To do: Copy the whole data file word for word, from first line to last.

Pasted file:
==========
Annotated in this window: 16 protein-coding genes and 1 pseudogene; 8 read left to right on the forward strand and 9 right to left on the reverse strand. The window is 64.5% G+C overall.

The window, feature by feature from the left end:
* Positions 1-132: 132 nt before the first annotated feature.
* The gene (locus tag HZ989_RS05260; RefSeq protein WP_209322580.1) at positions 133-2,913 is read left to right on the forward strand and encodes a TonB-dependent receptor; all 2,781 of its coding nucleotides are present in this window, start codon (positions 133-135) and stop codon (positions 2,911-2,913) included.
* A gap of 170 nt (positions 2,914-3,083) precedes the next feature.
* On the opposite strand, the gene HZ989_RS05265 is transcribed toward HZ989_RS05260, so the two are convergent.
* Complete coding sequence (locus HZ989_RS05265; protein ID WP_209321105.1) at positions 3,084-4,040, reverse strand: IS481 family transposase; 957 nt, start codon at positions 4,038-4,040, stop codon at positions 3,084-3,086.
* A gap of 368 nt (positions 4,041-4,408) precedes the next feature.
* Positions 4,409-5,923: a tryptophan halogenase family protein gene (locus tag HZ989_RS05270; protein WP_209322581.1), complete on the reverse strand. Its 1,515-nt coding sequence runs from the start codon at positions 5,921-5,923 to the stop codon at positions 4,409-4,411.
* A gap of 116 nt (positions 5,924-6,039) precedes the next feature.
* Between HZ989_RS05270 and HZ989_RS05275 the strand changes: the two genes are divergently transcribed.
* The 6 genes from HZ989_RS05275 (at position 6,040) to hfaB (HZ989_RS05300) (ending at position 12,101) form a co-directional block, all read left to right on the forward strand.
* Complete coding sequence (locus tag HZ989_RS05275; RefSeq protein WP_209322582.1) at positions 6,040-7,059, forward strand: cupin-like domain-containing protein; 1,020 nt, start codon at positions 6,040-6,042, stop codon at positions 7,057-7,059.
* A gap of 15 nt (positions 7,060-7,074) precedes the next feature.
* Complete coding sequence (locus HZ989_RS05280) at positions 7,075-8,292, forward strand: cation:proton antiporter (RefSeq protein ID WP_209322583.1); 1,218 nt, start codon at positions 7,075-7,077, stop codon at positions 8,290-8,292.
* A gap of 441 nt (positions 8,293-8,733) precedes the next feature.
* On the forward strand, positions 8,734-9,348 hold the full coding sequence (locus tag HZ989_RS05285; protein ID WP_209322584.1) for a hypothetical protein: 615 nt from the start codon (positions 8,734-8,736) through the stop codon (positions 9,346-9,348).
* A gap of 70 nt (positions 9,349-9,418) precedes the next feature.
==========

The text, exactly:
Annotated in this window: 16 protein-coding genes and 1 pseudogene; 8 read left to right on the forward strand and 9 right to left on the reverse strand. The window is 64.5% G+C overall.

The window, feature by feature from the left end:
* Positions 1-132: 132 nt before the first annotated feature.
* The gene (locus tag HZ989_RS05260; RefSeq protein WP_209322580.1) at positions 133-2,913 is read left to right on the forward strand and encodes a TonB-dependent receptor; all 2,781 of its coding nucleotides are present in this window, start codon (positions 133-135) and stop codon (positions 2,911-2,913) included.
* A gap of 170 nt (positions 2,914-3,083) precedes the next feature.
* On the opposite strand, the gene HZ989_RS05265 is transcribed toward HZ989_RS05260, so the two are convergent.
* Complete coding sequence (locus HZ989_RS05265; protein ID WP_209321105.1) at positions 3,084-4,040, reverse strand: IS481 family transposase; 957 nt, start codon at positions 4,038-4,040, stop codon at positions 3,084-3,086.
* A gap of 368 nt (positions 4,041-4,408) precedes the next feature.
* Positions 4,409-5,923: a tryptophan halogenase family protein gene (locus tag HZ989_RS05270; protein WP_209322581.1), complete on the reverse strand. Its 1,515-nt coding sequence runs from the start codon at positions 5,921-5,923 to the stop codon at positions 4,409-4,411.
* A gap of 116 nt (positions 5,924-6,039) precedes the next feature.
* Between HZ989_RS05270 and HZ989_RS05275 the strand changes: the two genes are divergently transcribed.
* The 6 genes from HZ989_RS05275 (at position 6,040) to hfaB (HZ989_RS05300) (ending at position 12,101) form a co-directional block, all read left to right on the forward strand.
* Complete coding sequence (locus tag HZ989_RS05275; RefSeq protein WP_209322582.1) at positions 6,040-7,059, forward strand: cupin-like domain-containing protein; 1,020 nt, start codon at positions 6,040-6,042, stop codon at positions 7,057-7,059.
* A gap of 15 nt (positions 7,060-7,074) precedes the next feature.
* Complete coding sequence (locus HZ989_RS05280) at positions 7,075-8,292, forward strand: cation:proton antiporter (RefSeq protein ID WP_209322583.1); 1,218 nt, start codon at positions 7,075-7,077, stop codon at positions 8,290-8,292.
* A gap of 441 nt (positions 8,293-8,733) precedes the next feature.
* On the forward strand, positions 8,734-9,348 hold the full coding sequence (locus tag HZ989_RS05285; protein ID WP_209322584.1) for a hypothetical protein: 615 nt from the start codon (positions 8,734-8,736) through the stop codon (positions 9,346-9,348).
* A gap of 70 nt (positions 9,349-9,418) precedes the next feature.